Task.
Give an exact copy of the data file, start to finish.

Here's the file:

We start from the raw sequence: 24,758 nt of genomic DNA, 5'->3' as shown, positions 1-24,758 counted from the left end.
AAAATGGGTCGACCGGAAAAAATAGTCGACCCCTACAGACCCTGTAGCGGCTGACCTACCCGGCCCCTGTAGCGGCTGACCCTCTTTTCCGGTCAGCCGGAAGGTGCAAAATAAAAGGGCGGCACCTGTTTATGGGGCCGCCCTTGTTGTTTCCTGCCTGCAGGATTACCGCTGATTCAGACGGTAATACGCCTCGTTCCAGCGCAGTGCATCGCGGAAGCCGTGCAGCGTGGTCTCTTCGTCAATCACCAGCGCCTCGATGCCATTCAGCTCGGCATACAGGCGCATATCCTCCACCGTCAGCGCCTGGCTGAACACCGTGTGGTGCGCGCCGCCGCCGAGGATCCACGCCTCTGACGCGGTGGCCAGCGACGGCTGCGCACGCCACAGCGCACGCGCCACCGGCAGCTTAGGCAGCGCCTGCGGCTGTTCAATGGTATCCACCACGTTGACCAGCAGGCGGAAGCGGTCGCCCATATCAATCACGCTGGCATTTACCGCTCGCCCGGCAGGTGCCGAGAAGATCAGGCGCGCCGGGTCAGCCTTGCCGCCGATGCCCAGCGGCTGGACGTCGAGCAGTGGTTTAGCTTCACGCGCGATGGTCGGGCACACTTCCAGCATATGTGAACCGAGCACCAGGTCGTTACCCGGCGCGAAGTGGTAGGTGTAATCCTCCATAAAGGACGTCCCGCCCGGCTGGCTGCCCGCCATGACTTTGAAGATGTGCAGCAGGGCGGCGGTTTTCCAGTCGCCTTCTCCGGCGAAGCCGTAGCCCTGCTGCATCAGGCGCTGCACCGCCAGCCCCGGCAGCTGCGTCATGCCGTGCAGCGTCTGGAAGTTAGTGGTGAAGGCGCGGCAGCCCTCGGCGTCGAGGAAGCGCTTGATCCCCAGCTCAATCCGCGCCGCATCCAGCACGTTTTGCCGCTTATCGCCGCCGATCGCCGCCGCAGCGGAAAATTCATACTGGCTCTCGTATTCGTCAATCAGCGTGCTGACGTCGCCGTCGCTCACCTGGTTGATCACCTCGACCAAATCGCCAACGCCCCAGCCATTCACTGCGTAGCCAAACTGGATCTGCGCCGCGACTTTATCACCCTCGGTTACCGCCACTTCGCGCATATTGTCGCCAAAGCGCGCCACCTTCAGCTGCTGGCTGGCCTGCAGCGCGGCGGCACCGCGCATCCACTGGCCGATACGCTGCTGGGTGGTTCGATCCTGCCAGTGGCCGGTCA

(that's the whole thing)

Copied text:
We start from the raw sequence: 24,758 nt of genomic DNA, 5'->3' as shown, positions 1-24,758 counted from the left end.
AAAATGGGTCGACCGGAAAAAATAGTCGACCCCTACAGACCCTGTAGCGGCTGACCTACCCGGCCCCTGTAGCGGCTGACCCTCTTTTCCGGTCAGCCGGAAGGTGCAAAATAAAAGGGCGGCACCTGTTTATGGGGCCGCCCTTGTTGTTTCCTGCCTGCAGGATTACCGCTGATTCAGACGGTAATACGCCTCGTTCCAGCGCAGTGCATCGCGGAAGCCGTGCAGCGTGGTCTCTTCGTCAATCACCAGCGCCTCGATGCCATTCAGCTCGGCATACAGGCGCATATCCTCCACCGTCAGCGCCTGGCTGAACACCGTGTGGTGCGCGCCGCCGCCGAGGATCCACGCCTCTGACGCGGTGGCCAGCGACGGCTGCGCACGCCACAGCGCACGCGCCACCGGCAGCTTAGGCAGCGCCTGCGGCTGTTCAATGGTATCCACCACGTTGACCAGCAGGCGGAAGCGGTCGCCCATATCAATCACGCTGGCATTTACCGCTCGCCCGGCAGGTGCCGAGAAGATCAGGCGCGCCGGGTCAGCCTTGCCGCCGATGCCCAGCGGCTGGACGTCGAGCAGTGGTTTAGCTTCACGCGCGATGGTCGGGCACACTTCCAGCATATGTGAACCGAGCACCAGGTCGTTACCCGGCGCGAAGTGGTAGGTGTAATCCTCCATAAAGGACGTCCCGCCCGGCTGGCTGCCCGCCATGACTTTGAAGATGTGCAGCAGGGCGGCGGTTTTCCAGTCGCCTTCTCCGGCGAAGCCGTAGCCCTGCTGCATCAGGCGCTGCACCGCCAGCCCCGGCAGCTGCGTCATGCCGTGCAGCGTCTGGAAGTTAGTGGTGAAGGCGCGGCAGCCCTCGGCGTCGAGGAAGCGCTTGATCCCCAGCTCAATCCGCGCCGCATCCAGCACGTTTTGCCGCTTATCGCCGCCGATCGCCGCCGCAGCGGAAAATTCATACTGGCTCTCGTATTCGTCAATCAGCGTGCTGACGTCGCCGTCGCTCACCTGGTTGATCACCTCGACCAAATCGCCAACGCCCCAGCCATTCACTGCGTAGCCAAACTGGATCTGCGCCGCGACTTTATCACCCTCGGTTACCGCCACTTCGCGCATATTGTCGCCAAAGCGCGCCACCTTCAGCTGCTGGCTGGCCTGCAGCGCGGCGGCACCGCGCATCCACTGGCCGATACGCTGCTGGGTGGTTCGATCCTGCCAGTGGCCGGTCA